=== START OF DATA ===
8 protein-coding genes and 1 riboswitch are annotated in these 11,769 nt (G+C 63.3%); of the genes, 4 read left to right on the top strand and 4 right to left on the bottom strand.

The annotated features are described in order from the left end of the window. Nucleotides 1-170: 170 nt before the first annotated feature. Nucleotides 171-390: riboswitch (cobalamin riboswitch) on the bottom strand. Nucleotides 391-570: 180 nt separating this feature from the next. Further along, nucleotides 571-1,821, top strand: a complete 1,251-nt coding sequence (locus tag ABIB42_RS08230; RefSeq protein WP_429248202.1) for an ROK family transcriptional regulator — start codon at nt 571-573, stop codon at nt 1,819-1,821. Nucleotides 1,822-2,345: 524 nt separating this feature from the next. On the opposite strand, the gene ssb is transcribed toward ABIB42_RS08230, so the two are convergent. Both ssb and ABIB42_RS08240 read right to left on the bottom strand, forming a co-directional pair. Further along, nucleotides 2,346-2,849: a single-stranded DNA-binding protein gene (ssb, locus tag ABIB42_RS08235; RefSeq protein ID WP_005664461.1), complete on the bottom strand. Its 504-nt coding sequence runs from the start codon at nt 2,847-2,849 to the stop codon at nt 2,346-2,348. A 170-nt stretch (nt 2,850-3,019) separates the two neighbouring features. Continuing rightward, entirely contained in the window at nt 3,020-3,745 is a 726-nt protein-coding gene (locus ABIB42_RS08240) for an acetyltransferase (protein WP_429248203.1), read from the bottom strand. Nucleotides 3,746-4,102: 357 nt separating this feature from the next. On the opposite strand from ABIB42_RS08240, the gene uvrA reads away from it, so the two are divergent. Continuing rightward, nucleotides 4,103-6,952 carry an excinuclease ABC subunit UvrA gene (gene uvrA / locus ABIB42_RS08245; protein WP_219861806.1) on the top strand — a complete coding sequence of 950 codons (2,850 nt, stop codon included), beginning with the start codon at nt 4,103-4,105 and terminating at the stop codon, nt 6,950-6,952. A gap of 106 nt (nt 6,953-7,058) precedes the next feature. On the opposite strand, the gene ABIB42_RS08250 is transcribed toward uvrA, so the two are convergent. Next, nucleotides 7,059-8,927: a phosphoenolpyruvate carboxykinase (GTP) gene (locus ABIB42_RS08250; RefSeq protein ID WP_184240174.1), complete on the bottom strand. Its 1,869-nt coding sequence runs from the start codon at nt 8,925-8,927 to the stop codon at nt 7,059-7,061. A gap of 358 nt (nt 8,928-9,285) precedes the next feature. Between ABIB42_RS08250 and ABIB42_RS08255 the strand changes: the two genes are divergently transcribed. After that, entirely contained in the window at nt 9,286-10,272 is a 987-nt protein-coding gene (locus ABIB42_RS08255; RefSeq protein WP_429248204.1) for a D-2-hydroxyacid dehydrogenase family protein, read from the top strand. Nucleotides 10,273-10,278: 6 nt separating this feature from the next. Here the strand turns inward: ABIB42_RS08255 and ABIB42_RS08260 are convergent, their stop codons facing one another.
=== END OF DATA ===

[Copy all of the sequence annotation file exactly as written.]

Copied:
8 protein-coding genes and 1 riboswitch are annotated in these 11,769 nt (G+C 63.3%); of the genes, 4 read left to right on the top strand and 4 right to left on the bottom strand.

The annotated features are described in order from the left end of the window. Nucleotides 1-170: 170 nt before the first annotated feature. Nucleotides 171-390: riboswitch (cobalamin riboswitch) on the bottom strand. Nucleotides 391-570: 180 nt separating this feature from the next. Further along, nucleotides 571-1,821, top strand: a complete 1,251-nt coding sequence (locus tag ABIB42_RS08230; RefSeq protein WP_429248202.1) for an ROK family transcriptional regulator — start codon at nt 571-573, stop codon at nt 1,819-1,821. Nucleotides 1,822-2,345: 524 nt separating this feature from the next. On the opposite strand, the gene ssb is transcribed toward ABIB42_RS08230, so the two are convergent. Both ssb and ABIB42_RS08240 read right to left on the bottom strand, forming a co-directional pair. Further along, nucleotides 2,346-2,849: a single-stranded DNA-binding protein gene (ssb, locus tag ABIB42_RS08235; RefSeq protein ID WP_005664461.1), complete on the bottom strand. Its 504-nt coding sequence runs from the start codon at nt 2,847-2,849 to the stop codon at nt 2,346-2,348. A 170-nt stretch (nt 2,850-3,019) separates the two neighbouring features. Continuing rightward, entirely contained in the window at nt 3,020-3,745 is a 726-nt protein-coding gene (locus ABIB42_RS08240) for an acetyltransferase (protein WP_429248203.1), read from the bottom strand. Nucleotides 3,746-4,102: 357 nt separating this feature from the next. On the opposite strand from ABIB42_RS08240, the gene uvrA reads away from it, so the two are divergent. Continuing rightward, nucleotides 4,103-6,952 carry an excinuclease ABC subunit UvrA gene (gene uvrA / locus ABIB42_RS08245; protein WP_219861806.1) on the top strand — a complete coding sequence of 950 codons (2,850 nt, stop codon included), beginning with the start codon at nt 4,103-4,105 and terminating at the stop codon, nt 6,950-6,952. A gap of 106 nt (nt 6,953-7,058) precedes the next feature. On the opposite strand, the gene ABIB42_RS08250 is transcribed toward uvrA, so the two are convergent. Next, nucleotides 7,059-8,927: a phosphoenolpyruvate carboxykinase (GTP) gene (locus ABIB42_RS08250; RefSeq protein ID WP_184240174.1), complete on the bottom strand. Its 1,869-nt coding sequence runs from the start codon at nt 8,925-8,927 to the stop codon at nt 7,059-7,061. A gap of 358 nt (nt 8,928-9,285) precedes the next feature. Between ABIB42_RS08250 and ABIB42_RS08255 the strand changes: the two genes are divergently transcribed. After that, entirely contained in the window at nt 9,286-10,272 is a 987-nt protein-coding gene (locus ABIB42_RS08255; RefSeq protein WP_429248204.1) for a D-2-hydroxyacid dehydrogenase family protein, read from the top strand. Nucleotides 10,273-10,278: 6 nt separating this feature from the next. Here the strand turns inward: ABIB42_RS08255 and ABIB42_RS08260 are convergent, their stop codons facing one another.